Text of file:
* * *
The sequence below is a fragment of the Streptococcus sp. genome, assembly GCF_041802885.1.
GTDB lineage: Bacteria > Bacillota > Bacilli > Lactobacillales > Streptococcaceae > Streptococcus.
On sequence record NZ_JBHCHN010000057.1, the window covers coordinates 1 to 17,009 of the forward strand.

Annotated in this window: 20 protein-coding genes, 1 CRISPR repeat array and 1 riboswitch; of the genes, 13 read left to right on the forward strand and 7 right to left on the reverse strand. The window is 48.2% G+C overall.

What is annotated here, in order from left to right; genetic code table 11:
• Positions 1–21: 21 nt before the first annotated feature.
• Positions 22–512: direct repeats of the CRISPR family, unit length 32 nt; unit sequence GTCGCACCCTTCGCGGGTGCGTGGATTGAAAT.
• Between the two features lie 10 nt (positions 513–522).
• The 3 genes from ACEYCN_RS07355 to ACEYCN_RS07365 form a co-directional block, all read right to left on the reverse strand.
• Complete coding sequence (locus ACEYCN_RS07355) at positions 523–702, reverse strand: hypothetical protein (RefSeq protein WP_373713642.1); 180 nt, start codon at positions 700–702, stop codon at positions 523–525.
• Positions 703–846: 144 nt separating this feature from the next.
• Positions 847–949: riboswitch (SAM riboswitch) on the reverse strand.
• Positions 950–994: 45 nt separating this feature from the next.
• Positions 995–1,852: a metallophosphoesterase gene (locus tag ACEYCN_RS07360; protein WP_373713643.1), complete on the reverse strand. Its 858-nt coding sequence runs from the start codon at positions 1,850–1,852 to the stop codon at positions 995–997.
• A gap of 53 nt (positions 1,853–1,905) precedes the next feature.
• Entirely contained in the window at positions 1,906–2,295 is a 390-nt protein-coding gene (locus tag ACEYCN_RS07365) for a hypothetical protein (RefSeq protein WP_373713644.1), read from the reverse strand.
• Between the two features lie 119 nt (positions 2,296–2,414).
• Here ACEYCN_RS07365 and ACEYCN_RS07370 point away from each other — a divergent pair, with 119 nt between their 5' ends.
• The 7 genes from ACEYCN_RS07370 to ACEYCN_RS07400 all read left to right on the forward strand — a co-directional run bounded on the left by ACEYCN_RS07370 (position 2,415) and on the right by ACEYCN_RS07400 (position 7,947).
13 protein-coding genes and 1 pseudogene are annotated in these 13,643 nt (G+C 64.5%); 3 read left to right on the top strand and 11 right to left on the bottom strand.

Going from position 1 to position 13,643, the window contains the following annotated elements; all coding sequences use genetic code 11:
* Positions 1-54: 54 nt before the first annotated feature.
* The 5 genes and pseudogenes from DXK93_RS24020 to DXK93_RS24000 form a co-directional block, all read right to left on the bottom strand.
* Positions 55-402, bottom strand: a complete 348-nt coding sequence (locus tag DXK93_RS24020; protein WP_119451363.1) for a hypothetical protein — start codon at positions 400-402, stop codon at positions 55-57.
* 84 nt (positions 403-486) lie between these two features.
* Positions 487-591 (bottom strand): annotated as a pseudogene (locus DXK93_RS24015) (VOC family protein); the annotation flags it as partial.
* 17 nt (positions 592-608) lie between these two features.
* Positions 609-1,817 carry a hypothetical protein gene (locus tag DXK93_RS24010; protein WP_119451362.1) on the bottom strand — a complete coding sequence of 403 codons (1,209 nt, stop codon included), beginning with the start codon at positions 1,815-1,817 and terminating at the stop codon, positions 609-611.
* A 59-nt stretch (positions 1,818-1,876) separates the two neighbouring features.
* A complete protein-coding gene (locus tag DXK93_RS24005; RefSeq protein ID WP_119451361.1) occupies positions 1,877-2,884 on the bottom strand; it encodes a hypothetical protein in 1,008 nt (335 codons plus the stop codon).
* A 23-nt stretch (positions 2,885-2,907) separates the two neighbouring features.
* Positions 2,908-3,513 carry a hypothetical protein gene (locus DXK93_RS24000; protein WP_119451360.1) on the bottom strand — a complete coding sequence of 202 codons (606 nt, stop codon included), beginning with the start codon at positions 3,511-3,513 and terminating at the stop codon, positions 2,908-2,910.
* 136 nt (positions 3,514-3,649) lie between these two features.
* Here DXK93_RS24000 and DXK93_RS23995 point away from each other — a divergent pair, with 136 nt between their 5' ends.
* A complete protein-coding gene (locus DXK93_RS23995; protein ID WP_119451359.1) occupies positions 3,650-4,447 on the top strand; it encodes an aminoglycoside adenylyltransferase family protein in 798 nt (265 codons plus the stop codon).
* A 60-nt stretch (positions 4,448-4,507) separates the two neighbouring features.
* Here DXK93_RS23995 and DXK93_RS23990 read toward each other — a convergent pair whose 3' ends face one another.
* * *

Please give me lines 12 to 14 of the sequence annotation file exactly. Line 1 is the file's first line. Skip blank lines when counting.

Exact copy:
• Positions 847–949: riboswitch (SAM riboswitch) on the reverse strand.
• Positions 950–994: 45 nt separating this feature from the next.
• Positions 995–1,852: a metallophosphoesterase gene (locus tag ACEYCN_RS07360; protein WP_373713643.1), complete on the reverse strand. Its 858-nt coding sequence runs from the start codon at positions 1,850–1,852 to the stop codon at positions 995–997.